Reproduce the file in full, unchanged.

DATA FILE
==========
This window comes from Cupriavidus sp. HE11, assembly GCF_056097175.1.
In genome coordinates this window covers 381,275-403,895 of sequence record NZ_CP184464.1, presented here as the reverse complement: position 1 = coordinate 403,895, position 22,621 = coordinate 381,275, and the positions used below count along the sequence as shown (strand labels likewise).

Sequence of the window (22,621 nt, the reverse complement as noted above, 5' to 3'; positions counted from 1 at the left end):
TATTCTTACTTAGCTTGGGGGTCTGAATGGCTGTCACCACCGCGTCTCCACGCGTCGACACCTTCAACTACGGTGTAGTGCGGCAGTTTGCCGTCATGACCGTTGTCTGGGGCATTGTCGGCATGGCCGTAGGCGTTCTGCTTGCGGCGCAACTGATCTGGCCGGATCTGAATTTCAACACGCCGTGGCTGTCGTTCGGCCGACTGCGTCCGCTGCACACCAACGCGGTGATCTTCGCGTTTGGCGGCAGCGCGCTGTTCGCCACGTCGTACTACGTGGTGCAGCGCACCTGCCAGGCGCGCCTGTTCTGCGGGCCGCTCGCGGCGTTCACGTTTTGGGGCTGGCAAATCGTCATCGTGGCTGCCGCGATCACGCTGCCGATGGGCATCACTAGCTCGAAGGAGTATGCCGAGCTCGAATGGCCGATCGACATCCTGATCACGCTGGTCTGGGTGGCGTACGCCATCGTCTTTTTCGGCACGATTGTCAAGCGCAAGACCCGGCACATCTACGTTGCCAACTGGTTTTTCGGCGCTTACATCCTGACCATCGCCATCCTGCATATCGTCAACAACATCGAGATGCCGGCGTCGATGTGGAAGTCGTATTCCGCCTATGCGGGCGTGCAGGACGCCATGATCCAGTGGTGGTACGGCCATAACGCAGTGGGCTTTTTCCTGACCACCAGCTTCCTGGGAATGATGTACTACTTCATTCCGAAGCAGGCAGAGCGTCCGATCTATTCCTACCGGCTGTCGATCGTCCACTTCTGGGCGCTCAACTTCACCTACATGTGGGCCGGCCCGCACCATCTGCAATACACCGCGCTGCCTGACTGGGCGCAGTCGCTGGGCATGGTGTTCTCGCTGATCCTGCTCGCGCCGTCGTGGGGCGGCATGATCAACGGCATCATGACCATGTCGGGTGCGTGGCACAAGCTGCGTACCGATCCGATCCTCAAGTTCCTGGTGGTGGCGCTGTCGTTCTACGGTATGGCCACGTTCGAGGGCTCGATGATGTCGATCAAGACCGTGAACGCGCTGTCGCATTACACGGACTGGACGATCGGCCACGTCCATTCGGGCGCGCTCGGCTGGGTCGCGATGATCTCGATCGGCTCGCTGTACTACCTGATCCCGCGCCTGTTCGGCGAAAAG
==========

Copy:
This window comes from Cupriavidus sp. HE11, assembly GCF_056097175.1.
In genome coordinates this window covers 381,275-403,895 of sequence record NZ_CP184464.1, presented here as the reverse complement: position 1 = coordinate 403,895, position 22,621 = coordinate 381,275, and the positions used below count along the sequence as shown (strand labels likewise).

Sequence of the window (22,621 nt, the reverse complement as noted above, 5' to 3'; positions counted from 1 at the left end):
TATTCTTACTTAGCTTGGGGGTCTGAATGGCTGTCACCACCGCGTCTCCACGCGTCGACACCTTCAACTACGGTGTAGTGCGGCAGTTTGCCGTCATGACCGTTGTCTGGGGCATTGTCGGCATGGCCGTAGGCGTTCTGCTTGCGGCGCAACTGATCTGGCCGGATCTGAATTTCAACACGCCGTGGCTGTCGTTCGGCCGACTGCGTCCGCTGCACACCAACGCGGTGATCTTCGCGTTTGGCGGCAGCGCGCTGTTCGCCACGTCGTACTACGTGGTGCAGCGCACCTGCCAGGCGCGCCTGTTCTGCGGGCCGCTCGCGGCGTTCACGTTTTGGGGCTGGCAAATCGTCATCGTGGCTGCCGCGATCACGCTGCCGATGGGCATCACTAGCTCGAAGGAGTATGCCGAGCTCGAATGGCCGATCGACATCCTGATCACGCTGGTCTGGGTGGCGTACGCCATCGTCTTTTTCGGCACGATTGTCAAGCGCAAGACCCGGCACATCTACGTTGCCAACTGGTTTTTCGGCGCTTACATCCTGACCATCGCCATCCTGCATATCGTCAACAACATCGAGATGCCGGCGTCGATGTGGAAGTCGTATTCCGCCTATGCGGGCGTGCAGGACGCCATGATCCAGTGGTGGTACGGCCATAACGCAGTGGGCTTTTTCCTGACCACCAGCTTCCTGGGAATGATGTACTACTTCATTCCGAAGCAGGCAGAGCGTCCGATCTATTCCTACCGGCTGTCGATCGTCCACTTCTGGGCGCTCAACTTCACCTACATGTGGGCCGGCCCGCACCATCTGCAATACACCGCGCTGCCTGACTGGGCGCAGTCGCTGGGCATGGTGTTCTCGCTGATCCTGCTCGCGCCGTCGTGGGGCGGCATGATCAACGGCATCATGACCATGTCGGGTGCGTGGCACAAGCTGCGTACCGATCCGATCCTCAAGTTCCTGGTGGTGGCGCTGTCGTTCTACGGTATGGCCACGTTCGAGGGCTCGATGATGTCGATCAAGACCGTGAACGCGCTGTCGCATTACACGGACTGGACGATCGGCCACGTCCATTCGGGCGCGCTCGGCTGGGTCGCGATGATCTCGATCGGCTCGCTGTACTACCTGATCCCGCGCCTGTTCGGCGAAAAG